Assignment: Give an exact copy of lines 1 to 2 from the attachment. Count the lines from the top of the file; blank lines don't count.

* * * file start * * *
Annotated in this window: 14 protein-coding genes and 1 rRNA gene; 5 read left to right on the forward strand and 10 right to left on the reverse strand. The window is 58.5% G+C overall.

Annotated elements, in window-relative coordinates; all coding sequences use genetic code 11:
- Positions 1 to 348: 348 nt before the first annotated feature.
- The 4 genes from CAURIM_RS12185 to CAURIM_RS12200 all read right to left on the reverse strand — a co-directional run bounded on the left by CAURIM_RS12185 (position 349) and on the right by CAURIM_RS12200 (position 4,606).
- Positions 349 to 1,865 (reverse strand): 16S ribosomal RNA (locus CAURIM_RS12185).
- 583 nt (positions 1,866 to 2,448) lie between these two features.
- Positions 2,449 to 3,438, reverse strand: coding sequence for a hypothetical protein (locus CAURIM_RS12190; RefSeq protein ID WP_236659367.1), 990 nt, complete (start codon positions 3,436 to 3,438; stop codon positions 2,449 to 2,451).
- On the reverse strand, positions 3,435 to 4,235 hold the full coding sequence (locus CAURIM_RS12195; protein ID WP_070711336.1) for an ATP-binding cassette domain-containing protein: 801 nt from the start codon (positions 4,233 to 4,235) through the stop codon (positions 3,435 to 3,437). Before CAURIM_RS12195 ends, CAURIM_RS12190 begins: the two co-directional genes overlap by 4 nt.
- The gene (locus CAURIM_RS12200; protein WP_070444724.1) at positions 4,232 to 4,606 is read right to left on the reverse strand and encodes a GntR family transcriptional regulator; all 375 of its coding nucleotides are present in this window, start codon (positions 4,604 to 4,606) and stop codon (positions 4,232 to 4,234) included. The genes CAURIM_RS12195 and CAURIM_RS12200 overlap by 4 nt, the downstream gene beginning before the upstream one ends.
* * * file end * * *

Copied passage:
Annotated in this window: 14 protein-coding genes and 1 rRNA gene; 5 read left to right on the forward strand and 10 right to left on the reverse strand. The window is 58.5% G+C overall.

Annotated elements, in window-relative coordinates; all coding sequences use genetic code 11: